Natural England bid to woo farmers into Countryside Stewardship

Defra and Natural England have pledged to make it easier and more attractive to apply to the government’s much-criticised Countryside Stewardship scheme.

Guidance will be simplified and made more farmer friendly, Natural England chief operating officer Guy Thompson told an NFU council meeting on Tuesday (19 January).

Starting next month, the application window would be opened earlier and for longer, he said.

See also: Stewardship farmers will be forced to display EU billboards

Applications for hedgerow and boundary capital grants would be open from early February until 30 April, Mr Thompson told NFU leaders at Stoneleigh Park, Warwickshire.

The entire scheme would open on 1 March, with higher-level tier expressions of interest accepted the same month.

The move to sign up more farmers comes after it emerged that just 3,000 agreement offers have been issued since the flagship scheme was launched last year as a replacement for Entry-level and Higher-level Stewardship.

Some 800 pages of guidance notes – including requirements to keep photographic records of landscape features – were described by farmers as draconian and ridiculous.

Other farmers were unable to find time to apply because the scheme was open for applications only during harvest.

Mr Thompson admitted: “Countryside Stewardship got off to a wobbly start.”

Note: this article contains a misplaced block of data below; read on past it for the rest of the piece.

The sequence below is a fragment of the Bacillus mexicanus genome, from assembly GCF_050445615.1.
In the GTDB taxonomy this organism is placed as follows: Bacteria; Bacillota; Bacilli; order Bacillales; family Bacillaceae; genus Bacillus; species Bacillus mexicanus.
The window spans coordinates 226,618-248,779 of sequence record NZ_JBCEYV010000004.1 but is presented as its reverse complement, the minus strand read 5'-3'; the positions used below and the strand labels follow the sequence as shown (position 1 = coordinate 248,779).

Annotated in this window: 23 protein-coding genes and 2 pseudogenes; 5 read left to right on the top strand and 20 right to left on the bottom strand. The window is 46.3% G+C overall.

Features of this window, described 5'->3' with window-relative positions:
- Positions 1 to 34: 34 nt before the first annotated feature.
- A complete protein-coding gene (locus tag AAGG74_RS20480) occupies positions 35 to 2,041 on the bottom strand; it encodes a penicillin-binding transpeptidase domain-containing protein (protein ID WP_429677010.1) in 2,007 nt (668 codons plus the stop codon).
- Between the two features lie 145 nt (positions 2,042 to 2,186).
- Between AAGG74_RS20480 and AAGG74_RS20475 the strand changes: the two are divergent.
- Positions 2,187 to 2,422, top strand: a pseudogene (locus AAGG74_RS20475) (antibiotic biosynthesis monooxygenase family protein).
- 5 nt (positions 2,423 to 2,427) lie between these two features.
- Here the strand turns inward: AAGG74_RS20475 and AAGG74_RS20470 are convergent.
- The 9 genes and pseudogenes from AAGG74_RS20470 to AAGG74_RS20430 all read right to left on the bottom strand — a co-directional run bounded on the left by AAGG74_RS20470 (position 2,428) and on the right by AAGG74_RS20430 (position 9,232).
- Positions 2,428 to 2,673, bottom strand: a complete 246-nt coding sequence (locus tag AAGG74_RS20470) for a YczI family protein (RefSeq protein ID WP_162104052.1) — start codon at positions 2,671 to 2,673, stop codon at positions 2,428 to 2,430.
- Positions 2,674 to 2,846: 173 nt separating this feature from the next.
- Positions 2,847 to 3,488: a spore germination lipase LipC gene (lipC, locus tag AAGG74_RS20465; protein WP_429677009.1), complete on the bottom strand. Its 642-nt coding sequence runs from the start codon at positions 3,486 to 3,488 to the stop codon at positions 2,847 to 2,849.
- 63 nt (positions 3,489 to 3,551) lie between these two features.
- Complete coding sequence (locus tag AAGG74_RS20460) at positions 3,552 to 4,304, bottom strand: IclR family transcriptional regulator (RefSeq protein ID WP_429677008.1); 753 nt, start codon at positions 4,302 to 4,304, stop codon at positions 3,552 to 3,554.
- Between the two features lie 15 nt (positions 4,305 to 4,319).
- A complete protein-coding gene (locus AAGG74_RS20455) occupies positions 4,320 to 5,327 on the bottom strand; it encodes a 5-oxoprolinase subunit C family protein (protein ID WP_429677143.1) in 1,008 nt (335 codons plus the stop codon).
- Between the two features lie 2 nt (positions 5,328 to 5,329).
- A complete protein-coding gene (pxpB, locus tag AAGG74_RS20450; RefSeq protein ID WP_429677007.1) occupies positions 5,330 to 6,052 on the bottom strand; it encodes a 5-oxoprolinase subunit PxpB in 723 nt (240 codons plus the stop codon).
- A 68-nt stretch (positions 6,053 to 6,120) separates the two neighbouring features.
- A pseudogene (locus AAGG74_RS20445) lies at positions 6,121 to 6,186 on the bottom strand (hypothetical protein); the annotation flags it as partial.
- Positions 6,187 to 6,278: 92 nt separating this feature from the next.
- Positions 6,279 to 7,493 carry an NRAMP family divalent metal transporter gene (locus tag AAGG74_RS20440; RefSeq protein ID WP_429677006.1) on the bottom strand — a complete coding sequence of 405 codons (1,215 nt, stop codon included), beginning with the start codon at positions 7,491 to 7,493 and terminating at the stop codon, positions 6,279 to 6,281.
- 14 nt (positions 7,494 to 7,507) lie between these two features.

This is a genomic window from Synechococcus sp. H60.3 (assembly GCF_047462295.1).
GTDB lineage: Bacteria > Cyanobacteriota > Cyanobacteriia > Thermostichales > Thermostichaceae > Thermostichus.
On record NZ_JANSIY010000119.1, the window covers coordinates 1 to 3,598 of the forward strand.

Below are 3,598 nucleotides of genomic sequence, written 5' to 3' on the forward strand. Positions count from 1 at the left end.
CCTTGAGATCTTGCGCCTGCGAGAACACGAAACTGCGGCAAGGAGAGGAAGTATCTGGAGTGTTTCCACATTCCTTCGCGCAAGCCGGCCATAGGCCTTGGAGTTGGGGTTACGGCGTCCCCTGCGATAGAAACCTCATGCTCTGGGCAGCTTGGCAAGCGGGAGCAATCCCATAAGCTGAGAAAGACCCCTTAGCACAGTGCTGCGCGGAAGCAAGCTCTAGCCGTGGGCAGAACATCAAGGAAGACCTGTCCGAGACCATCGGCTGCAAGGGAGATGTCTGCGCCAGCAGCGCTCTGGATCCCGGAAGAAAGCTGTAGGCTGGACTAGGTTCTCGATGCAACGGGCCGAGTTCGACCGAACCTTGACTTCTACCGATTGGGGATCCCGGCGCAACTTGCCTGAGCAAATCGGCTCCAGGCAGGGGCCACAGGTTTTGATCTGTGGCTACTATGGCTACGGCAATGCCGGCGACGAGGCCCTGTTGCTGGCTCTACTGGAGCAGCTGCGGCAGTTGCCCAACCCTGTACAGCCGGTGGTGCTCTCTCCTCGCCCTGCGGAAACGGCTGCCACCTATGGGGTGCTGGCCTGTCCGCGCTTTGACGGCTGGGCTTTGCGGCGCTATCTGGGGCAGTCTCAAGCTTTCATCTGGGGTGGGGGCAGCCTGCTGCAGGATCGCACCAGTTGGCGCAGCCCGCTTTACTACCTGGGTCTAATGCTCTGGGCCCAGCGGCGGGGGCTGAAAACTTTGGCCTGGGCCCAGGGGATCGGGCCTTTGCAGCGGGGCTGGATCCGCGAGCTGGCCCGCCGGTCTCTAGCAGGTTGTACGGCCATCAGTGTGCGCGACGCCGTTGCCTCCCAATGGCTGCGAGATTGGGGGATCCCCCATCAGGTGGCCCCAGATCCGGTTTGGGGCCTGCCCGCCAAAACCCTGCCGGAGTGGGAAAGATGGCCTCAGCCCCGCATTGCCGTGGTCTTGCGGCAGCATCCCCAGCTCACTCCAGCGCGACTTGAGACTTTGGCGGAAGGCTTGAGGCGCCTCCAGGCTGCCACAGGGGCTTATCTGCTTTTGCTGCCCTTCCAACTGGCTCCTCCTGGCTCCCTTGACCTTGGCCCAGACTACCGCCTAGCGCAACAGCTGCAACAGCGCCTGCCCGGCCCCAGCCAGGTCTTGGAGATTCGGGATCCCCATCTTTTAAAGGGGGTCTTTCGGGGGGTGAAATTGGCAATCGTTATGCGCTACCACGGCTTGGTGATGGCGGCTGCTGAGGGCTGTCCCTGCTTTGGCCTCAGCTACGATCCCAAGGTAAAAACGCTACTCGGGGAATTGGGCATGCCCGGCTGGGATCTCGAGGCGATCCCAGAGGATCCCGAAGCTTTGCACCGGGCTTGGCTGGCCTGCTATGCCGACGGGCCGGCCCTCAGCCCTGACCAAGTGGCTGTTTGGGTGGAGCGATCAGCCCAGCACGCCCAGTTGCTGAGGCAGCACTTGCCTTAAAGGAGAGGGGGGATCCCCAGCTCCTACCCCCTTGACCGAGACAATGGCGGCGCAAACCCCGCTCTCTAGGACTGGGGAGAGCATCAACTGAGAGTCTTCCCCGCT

But the fundamental design was fit for purpose, he added – even if delays in rolling out the scheme had been far from ideal for everybody involved.

NFU vice-president Guy Smith said it was no surprise that uptake of Countryside Stewardship had dropped off so significantly. “What they need to focus on now is improving the scheme and the NFU is committed to keeping the pressure on them to make sure this happens.”

Farmers needed to be confident they could enter the scheme without the risk of big penalties, said Mr Smith.

“It is far too easy to get the record-keeping wrong, resulting in draconian penalties. We want a pragmatic approach to record-keeping.

What do farmers think?

Ian-Waller“Describing it as a traumatic rollercoaster would be a major understatement. The guidance kept changing and it wasn’t easy for us as a tenanted and mostly arable farm to apply during harvest. I still don’t fully understand the rules I am being asked to adhere to because of the constant changes.”
Ian Waller, Buckinghamshire

Richard-Beton“The guidance is so unwieldy it is impossible. I tried to read it and nearly lost the will to live, which would have probably made Natural England very happy. But I refuse to be defeated by environmental schemes designed in an ivory tower with no connection to the ground.”
Richard Betton, Durham


“The retrofitting of livestock record-keeping is an absolute disgrace. For those of us who have been in the older schemes it engenders mistrust among the very partners who signed up to agreements. It is starting to look like environmental schemes are walking away from farmers.”
Thomas Binns, Lancashire